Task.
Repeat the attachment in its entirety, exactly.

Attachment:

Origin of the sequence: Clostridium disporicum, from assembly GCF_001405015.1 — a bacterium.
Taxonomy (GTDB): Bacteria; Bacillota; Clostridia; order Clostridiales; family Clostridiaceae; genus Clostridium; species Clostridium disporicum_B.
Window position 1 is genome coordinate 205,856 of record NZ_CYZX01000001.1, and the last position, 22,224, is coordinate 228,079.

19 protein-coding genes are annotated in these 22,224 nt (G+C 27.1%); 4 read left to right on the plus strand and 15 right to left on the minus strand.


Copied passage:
Origin of the sequence: Clostridium disporicum, from assembly GCF_001405015.1 — a bacterium.
Taxonomy (GTDB): Bacteria; Bacillota; Clostridia; order Clostridiales; family Clostridiaceae; genus Clostridium; species Clostridium disporicum_B.
Window position 1 is genome coordinate 205,856 of record NZ_CYZX01000001.1, and the last position, 22,224, is coordinate 228,079.

19 protein-coding genes are annotated in these 22,224 nt (G+C 27.1%); 4 read left to right on the plus strand and 15 right to left on the minus strand.